One on one… with Susan Hallam
One youthful experience
I was brought up in Leicestershire at a time when the Director of Education, Stewart Mason, was committed to all children having opportunities to engage with the arts. Aged seven I began to learn the violin and was soon persuaded to join a junior orchestra. From this I progressed to the Leicestershire Senior Schools Orchestra which I led from the age 15. We toured abroad, made recordings, and worked with many famous composers and conductors, including Sir Michael Tippett on a TV programme called Overture with Beginners. As leader of the orchestra at the time I was interviewed and my comment that working with Michael Tippett was ‘terrific’ led to much ribbing at school. These experiences not only had musical benefits but opened my eyes to all kinds of career opportunities. I developed a range of personal and social skills which have supported me in my academic career and influenced me to research the wider benefits of music.
One favourite film
Farewell My Concubine. This film spans 53 years in China presenting the lives of two men against the historical backdrop of a country in upheaval. It is a dramatic film which had an emotional and intellectual impact the first time I saw it.
One academic influence
My undergraduate studies in psychology were completed through London University’s external examination system supported by the National Extension College. There was no formal tuition so I spent a lot of time in libraries doing my own research. On completion of my degree I registered for a part-time MSc in the Psychology of Education at the Institute of Education. My tutor there was Dr Fitz Taylor. I was interested in learning and performance and it was through his teaching that I was introduced to a whole new literature which has continued to be influential in my work. Fitz suggested that I should register for a PhD, something I would never have considered without his support.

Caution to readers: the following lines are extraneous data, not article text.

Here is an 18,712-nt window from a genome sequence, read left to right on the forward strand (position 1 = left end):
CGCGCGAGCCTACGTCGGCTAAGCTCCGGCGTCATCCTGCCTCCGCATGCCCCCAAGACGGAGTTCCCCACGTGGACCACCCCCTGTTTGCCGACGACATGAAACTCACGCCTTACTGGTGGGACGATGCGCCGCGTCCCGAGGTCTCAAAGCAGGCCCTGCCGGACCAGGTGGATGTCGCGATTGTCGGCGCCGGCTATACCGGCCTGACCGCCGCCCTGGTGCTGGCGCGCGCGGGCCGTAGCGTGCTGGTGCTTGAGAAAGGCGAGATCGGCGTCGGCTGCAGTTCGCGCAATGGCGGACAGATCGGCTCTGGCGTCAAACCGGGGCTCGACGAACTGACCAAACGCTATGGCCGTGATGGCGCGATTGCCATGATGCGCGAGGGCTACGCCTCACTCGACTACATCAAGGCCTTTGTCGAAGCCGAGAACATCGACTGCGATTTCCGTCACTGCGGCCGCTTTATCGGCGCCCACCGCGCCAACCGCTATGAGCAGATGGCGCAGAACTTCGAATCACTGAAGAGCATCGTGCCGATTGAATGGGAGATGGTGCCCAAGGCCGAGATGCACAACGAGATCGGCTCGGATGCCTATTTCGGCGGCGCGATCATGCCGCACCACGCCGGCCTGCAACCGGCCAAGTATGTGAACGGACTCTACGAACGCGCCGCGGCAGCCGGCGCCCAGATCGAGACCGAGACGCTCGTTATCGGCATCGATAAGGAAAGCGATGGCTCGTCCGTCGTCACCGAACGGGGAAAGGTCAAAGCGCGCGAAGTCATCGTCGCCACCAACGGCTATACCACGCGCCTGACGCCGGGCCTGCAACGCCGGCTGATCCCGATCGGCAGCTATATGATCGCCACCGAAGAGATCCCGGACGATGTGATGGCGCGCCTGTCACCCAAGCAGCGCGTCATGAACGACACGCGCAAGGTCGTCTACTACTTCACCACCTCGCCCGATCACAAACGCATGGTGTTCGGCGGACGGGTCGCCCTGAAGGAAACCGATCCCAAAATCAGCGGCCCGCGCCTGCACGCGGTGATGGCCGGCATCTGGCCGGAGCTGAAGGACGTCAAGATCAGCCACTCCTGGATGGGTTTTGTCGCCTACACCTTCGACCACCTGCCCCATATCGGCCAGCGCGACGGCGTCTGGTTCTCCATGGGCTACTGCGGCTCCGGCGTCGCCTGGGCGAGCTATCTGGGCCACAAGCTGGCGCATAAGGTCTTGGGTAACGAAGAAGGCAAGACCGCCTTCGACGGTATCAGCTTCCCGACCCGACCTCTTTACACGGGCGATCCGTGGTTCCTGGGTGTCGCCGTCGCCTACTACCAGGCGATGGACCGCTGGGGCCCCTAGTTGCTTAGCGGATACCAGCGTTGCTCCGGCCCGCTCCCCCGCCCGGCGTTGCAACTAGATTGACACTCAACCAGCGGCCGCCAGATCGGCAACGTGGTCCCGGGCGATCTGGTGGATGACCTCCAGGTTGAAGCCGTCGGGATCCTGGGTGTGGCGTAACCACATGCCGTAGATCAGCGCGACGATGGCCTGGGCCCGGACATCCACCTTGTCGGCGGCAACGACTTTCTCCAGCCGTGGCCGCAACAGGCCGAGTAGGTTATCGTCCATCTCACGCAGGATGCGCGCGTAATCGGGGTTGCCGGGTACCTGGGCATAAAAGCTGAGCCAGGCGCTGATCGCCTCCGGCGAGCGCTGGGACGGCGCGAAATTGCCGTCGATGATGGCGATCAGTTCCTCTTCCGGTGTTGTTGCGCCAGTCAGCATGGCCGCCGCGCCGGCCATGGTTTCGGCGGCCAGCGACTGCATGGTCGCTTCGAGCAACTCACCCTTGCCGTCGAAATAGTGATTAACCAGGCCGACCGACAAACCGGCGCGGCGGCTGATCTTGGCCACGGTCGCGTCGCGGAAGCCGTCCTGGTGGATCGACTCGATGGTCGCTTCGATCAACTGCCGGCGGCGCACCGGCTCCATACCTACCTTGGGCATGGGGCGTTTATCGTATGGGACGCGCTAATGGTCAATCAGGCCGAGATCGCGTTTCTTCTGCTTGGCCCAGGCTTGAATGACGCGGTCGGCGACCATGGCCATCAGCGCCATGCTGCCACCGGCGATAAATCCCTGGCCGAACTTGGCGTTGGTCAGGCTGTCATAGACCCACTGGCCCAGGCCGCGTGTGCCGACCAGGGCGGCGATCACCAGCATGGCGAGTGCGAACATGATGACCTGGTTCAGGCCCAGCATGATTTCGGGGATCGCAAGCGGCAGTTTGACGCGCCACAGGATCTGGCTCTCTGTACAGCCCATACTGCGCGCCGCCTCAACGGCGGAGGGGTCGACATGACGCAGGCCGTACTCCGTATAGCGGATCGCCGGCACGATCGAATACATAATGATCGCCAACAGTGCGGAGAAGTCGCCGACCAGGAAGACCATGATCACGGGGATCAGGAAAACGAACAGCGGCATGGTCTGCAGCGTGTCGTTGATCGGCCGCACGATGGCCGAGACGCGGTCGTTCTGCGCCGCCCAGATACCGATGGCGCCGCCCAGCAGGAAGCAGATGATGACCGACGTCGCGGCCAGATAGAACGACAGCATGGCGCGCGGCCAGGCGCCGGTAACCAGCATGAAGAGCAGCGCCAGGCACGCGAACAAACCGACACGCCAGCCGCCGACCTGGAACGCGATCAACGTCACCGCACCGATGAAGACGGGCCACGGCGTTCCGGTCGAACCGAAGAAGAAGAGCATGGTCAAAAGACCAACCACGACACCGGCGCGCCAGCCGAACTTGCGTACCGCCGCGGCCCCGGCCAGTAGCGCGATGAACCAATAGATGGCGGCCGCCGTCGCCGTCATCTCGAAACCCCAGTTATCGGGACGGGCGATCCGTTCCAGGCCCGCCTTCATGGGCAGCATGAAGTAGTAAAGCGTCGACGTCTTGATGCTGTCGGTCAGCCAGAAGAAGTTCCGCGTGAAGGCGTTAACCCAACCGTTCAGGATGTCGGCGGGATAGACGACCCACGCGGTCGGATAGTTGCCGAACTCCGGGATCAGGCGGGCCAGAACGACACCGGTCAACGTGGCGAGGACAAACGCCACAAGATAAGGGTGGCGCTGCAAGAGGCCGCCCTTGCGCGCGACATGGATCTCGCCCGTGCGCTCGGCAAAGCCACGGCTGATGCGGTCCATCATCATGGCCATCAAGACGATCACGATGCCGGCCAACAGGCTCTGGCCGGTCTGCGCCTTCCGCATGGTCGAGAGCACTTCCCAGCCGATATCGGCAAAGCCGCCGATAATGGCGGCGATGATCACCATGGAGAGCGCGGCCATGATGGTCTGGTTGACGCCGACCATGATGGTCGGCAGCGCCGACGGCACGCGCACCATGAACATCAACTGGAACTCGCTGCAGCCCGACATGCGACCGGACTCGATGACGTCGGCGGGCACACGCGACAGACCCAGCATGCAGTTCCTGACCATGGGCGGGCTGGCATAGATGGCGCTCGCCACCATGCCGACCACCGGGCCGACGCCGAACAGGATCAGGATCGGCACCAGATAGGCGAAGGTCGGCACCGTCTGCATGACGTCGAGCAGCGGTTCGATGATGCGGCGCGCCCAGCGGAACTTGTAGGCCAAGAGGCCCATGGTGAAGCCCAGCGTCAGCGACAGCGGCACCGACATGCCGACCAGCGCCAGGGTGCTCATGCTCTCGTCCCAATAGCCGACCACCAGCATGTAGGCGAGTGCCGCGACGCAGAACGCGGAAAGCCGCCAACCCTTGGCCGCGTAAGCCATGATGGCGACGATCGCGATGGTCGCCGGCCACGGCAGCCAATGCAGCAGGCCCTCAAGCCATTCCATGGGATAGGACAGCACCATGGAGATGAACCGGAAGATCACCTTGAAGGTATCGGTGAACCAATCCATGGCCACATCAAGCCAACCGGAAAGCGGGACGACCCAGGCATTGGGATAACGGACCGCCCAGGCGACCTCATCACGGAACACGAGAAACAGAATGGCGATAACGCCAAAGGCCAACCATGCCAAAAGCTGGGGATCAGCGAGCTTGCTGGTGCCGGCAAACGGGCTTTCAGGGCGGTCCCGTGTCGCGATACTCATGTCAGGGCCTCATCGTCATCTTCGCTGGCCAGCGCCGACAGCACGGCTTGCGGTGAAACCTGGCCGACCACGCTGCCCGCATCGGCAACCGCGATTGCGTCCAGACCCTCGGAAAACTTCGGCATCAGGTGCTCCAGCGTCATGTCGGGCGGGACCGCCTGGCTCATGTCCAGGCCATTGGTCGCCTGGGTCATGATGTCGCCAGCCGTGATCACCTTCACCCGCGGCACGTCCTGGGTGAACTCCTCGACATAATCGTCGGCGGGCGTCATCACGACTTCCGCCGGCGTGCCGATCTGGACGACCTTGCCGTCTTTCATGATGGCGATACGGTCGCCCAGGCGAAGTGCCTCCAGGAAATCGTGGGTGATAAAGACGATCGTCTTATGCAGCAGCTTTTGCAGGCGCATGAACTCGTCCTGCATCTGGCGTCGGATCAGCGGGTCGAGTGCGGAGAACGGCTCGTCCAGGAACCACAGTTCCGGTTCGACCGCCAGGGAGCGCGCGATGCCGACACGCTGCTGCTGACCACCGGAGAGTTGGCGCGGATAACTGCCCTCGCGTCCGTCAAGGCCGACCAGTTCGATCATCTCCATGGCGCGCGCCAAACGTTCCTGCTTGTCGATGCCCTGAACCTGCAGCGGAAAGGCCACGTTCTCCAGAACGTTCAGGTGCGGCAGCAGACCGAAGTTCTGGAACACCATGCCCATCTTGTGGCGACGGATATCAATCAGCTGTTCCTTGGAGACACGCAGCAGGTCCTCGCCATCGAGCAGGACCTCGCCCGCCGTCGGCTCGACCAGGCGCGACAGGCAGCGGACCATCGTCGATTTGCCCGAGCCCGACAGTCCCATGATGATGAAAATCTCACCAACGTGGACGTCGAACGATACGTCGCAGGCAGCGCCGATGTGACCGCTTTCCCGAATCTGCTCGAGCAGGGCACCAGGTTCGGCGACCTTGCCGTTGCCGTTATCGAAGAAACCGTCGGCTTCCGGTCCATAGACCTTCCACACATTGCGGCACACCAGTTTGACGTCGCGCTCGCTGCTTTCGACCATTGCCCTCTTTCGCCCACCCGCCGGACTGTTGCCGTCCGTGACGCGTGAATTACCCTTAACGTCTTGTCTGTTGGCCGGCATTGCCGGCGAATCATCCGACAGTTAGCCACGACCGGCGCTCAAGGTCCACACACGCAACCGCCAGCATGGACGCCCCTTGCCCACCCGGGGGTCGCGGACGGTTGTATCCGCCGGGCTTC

I can completely lose myself in a book. I’m particularly partial to a good detective story and at one time thought I might try writing one.
One turning point in my life
On leaving the Royal Academy of Music I became principal second violin in the BBC Midland Orchestra, where my interest in psychology developed. Becoming more committed to psychology, I decided that I should move into education, gained a teaching qualification and began to teach the violin. This culminated in me becoming Head of Strings for Oxfordshire Education Authority. During the 1980s the music service in Oxfordshire came under threat, prompting me to move into teaching psychology, initially and briefly (only two terms), in a college of further education. What changed my life was being appointed to my first higher education lecturing post at the Institute of Education in 1991.
One media experience
In 1996 I was approached by the BBC TV programme Tomorrow’s World to advise them on creating an experiment to test the ‘Mozart effect’ (listening to 10 minutes of Mozart will increase your IQ). I advised them that doing an experiment live on TV would be risky, and we agreed that 10- and 11-year-old primary-school children would listen to 10 minutes of either Mozart (on Radio 3), Blur (Radio 1) or me talking about experiments (Radio 5) on the day prior to the programme. The children would then complete two spatial reasoning tests which the teachers would mark. The results would be couriered to me and I would report the findings live on the programme the following day. While participation of about 300 children was planned, extensive media coverage asking for participants resulted in over 200 schools and 8000 children taking part. Not surprisingly there was no Mozart effect!
One holiday destination
I love walking and The Alps provide the perfect environment – views to die for and fresh unpolluted air.
In 1998 myself and a colleague, Richard Cowan, presenting findings related to homework at the conference of the BPS Education Section in Exeter. This marked the beginning of extensive and controversial coverage in the media, David Blunkett being extremely exercised by the findings of the review.
One pressing concern
In the current age of austerity and with schools increasingly focusing on improving their results in terms of government criteria, I am hugely concerned that music education will disappear from the curriculum. Only one in three primary school children now take part in music activities compared with half in 2010 and with the introduction of the EBacc music is under threat in secondary schools. Apart from the value of music in its own right, it also has so many other benefits in terms of children and young people’s intellectual, personal and social development – its loss would be catastrophic.
Susan Hallam is Professor of Education and Music Psychology at the Institute of Education
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